The other day, I got to groom two Poodles from the same family. One was an adult Toy Poodle, and the other was a 5-month-old Standard Poodle puppy. They were quite an interesting pair! Anyway, I took a lot of photos to give you a sense of the process I go through when grooming Poodles.
Here is the before picture of the Toy Poodle. She's all nice and curly and straggly, and when dogs look like this, you wonder how much of the curl will come out with the bath and blow dry and how much will be matting left over after the dryer.
Here she is after the bath and blow dry. See how her front legs and body are now fluffy, but her back leg still looks scraggly? Those are pin mats that I will need to brush out. Not fun, but they aren't bad enough mats to require shaving. Brushing those legs was a little time consuming, but it wasn't very hard on the dog; I was very gentle.
This is her all brushed out and with her feet and face shaved, but no haircut on her body yet. All groomers have a different order that they do things in; some groomers may do the feet and face very first or very last, for example. This is just my order.
I do what is called a Town and Country (or sometimes called a Lamb) clip on her. In this picture, I have cut the hair on her body but not her legs yet. This gives you some sense of the pattern involved.
Next I take her legs a little bit shorter. I haven't yet blended the pattern or trimmed around her feet, I've just taken the length of her legs down.
Lastly, I neaten up her legs and cut her topknot. This is the final product.
Isn't she cute? She took me a solid hour and a half from start to finish.
Here's the Standard Poodle puppy. 5 months old. Isn't he huge?
Just in case you can't tell exactly how big he is, here he is next to his Toy Poodle sister.
This guy is going to be ENORMOUS.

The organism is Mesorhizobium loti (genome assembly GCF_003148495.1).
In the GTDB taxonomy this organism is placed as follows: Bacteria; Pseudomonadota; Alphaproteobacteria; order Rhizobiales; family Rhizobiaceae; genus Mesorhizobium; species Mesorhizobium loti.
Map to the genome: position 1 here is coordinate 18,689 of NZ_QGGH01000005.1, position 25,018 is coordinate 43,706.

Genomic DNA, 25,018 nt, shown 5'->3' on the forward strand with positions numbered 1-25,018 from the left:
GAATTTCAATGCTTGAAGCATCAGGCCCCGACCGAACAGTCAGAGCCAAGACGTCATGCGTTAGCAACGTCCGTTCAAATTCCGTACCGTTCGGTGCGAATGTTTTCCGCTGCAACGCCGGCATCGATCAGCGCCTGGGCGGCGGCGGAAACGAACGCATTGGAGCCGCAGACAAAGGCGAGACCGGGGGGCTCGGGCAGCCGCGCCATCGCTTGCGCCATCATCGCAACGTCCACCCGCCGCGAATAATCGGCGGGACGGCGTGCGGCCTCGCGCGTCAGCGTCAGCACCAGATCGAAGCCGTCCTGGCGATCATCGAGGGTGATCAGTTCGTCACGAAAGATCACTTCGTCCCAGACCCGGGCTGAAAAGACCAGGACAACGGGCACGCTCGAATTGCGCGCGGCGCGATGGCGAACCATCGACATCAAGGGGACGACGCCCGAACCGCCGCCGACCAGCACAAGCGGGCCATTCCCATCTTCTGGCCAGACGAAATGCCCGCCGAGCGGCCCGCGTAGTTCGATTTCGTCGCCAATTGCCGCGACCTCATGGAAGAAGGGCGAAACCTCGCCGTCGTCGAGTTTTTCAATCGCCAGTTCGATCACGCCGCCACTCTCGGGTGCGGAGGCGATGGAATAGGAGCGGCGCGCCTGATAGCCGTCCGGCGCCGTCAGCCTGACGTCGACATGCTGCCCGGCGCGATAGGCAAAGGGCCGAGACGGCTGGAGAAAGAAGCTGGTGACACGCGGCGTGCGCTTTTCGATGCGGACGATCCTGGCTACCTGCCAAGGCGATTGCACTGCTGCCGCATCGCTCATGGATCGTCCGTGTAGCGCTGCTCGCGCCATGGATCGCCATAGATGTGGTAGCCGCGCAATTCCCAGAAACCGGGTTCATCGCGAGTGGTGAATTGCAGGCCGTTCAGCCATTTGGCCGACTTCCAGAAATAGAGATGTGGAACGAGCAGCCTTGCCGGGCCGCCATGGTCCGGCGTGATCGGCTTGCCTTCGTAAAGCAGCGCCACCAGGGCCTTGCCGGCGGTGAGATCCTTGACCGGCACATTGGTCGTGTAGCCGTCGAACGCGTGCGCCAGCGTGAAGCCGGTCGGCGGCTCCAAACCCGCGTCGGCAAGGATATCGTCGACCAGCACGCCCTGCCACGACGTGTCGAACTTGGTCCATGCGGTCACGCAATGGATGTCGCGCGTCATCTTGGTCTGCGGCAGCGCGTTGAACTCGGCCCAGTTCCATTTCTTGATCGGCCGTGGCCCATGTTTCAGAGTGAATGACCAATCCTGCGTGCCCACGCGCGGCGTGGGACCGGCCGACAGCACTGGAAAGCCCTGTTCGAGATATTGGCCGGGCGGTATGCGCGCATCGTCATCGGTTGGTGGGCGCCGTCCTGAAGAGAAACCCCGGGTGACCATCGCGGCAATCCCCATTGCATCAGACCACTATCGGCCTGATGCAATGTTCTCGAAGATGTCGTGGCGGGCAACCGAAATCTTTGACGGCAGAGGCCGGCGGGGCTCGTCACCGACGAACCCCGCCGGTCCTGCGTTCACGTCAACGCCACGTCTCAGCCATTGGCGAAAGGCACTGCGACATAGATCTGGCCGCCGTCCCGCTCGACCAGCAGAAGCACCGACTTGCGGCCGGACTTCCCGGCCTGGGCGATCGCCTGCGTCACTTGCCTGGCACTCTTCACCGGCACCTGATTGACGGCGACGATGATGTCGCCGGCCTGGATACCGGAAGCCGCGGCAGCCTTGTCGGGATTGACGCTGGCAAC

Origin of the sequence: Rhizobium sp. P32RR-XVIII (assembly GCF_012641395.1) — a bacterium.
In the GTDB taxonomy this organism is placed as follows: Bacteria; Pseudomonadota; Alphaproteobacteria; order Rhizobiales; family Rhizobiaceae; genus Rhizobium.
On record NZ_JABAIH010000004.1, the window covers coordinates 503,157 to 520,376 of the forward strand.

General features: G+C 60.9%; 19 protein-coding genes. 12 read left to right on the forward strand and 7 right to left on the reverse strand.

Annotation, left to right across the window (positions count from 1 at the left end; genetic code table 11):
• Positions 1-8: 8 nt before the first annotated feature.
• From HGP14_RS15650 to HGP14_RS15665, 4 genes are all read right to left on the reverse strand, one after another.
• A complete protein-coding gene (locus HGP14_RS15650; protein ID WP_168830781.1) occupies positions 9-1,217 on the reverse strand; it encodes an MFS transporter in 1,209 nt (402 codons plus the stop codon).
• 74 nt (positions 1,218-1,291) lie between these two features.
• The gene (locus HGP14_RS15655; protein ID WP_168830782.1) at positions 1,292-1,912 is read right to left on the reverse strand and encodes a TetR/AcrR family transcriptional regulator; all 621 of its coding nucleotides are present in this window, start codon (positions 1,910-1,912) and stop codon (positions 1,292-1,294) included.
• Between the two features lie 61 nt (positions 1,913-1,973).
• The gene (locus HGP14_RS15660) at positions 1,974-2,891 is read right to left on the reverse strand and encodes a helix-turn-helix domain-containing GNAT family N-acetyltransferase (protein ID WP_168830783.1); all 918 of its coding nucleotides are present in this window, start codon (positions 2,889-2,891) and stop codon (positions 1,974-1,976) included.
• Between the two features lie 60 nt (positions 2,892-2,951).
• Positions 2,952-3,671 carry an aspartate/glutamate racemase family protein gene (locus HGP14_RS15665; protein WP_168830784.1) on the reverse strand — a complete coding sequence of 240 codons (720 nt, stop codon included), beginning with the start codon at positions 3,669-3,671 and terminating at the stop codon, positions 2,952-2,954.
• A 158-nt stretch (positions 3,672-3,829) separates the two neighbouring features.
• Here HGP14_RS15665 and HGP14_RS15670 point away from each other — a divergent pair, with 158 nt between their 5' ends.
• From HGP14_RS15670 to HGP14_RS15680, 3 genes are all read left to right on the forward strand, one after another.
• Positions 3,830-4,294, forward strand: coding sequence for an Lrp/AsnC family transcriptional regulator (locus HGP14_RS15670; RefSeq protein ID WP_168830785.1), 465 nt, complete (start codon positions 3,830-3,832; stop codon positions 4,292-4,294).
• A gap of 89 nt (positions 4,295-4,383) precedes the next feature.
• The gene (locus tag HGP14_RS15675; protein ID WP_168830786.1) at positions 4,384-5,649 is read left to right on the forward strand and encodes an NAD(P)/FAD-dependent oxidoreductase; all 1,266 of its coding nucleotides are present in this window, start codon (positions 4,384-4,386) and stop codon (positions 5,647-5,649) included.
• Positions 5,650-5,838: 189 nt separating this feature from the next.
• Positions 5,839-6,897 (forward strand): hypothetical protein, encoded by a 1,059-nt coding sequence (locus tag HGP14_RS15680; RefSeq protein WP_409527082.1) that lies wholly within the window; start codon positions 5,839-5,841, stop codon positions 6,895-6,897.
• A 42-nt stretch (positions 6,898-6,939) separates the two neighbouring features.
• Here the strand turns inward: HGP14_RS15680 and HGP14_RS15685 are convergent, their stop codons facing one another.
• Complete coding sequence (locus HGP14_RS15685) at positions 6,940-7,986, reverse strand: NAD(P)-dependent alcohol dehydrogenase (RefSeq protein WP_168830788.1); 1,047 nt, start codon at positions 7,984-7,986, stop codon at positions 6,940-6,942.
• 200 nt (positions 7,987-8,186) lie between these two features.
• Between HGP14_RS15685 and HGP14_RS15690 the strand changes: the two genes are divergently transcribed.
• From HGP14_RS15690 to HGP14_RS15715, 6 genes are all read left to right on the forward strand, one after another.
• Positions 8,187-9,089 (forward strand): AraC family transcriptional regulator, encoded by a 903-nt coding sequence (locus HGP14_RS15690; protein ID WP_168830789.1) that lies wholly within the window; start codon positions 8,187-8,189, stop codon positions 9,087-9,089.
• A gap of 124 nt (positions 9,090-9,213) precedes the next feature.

Anyway, that is how he looked when he first came in. They wanted him to get a full haircut for the very first time. Since he had a TON of hair to wash and dry, I quickly shaved his face and feet before the bath so that I would have less hair to wash and dry, especially since most dogs don't like having their faces dried. I wasn't going for perfect here; I just wanted to get some hair off before the bath.
Here he is after the bath. I've already gone back and fixed his face and his feet and brushed him out, but I haven't cut any of the hair on his body yet.
And yes, this guy was surprisingly mellow for such a young puppy. They started bringing him in November when he was 3 months old and have brought him once a month since then - the change in him from that first groom to now is AMAZING - he is so much calmer and relaxed now that he knows the whole process and has gotten used to me. That is why it is SO important to start puppies of any breed as young as possible, so that they can get used to everything before getting a full haircut.
Anyway, they wanted a little bit of length taken off, but not too much. They wanted a longer cut than any of my guard combs would provide, so I had to hand-scissor his entire body. Here's a picture of how scraggly his hair was before the cut.
Here is how that same spot on his back looked after I scissored all the straggly pieces off.
I have to say, I'm rather impressed with how my hand scissoring has improved over the last six months or so.
Here's the final product. He looks so grown up now!
He is also clearly a Poodle now, where before he looked an awful lot like a Doodle. This guy took me a shade over two hours from start to finish.
If anybody was wondering where else I do things in my process, I cut the nails very first thing after the bath on all dogs (unless they HATE it, in which case I leave it for last - or do it before the bath if they like to pee and/or poop when they get their nails cut), and if the dog needs its pads shaved, I do that right after the toenails. I then proceed to shave the sanitary areas, and most of the time I will go shave the corners of the eyes next. From there I work on the body, legs, then head. I clean or pluck the ears very last thing, then add perfume and a bandanna or bows.
I hope you enjoyed this sneak peek into how one groomer does Poodles!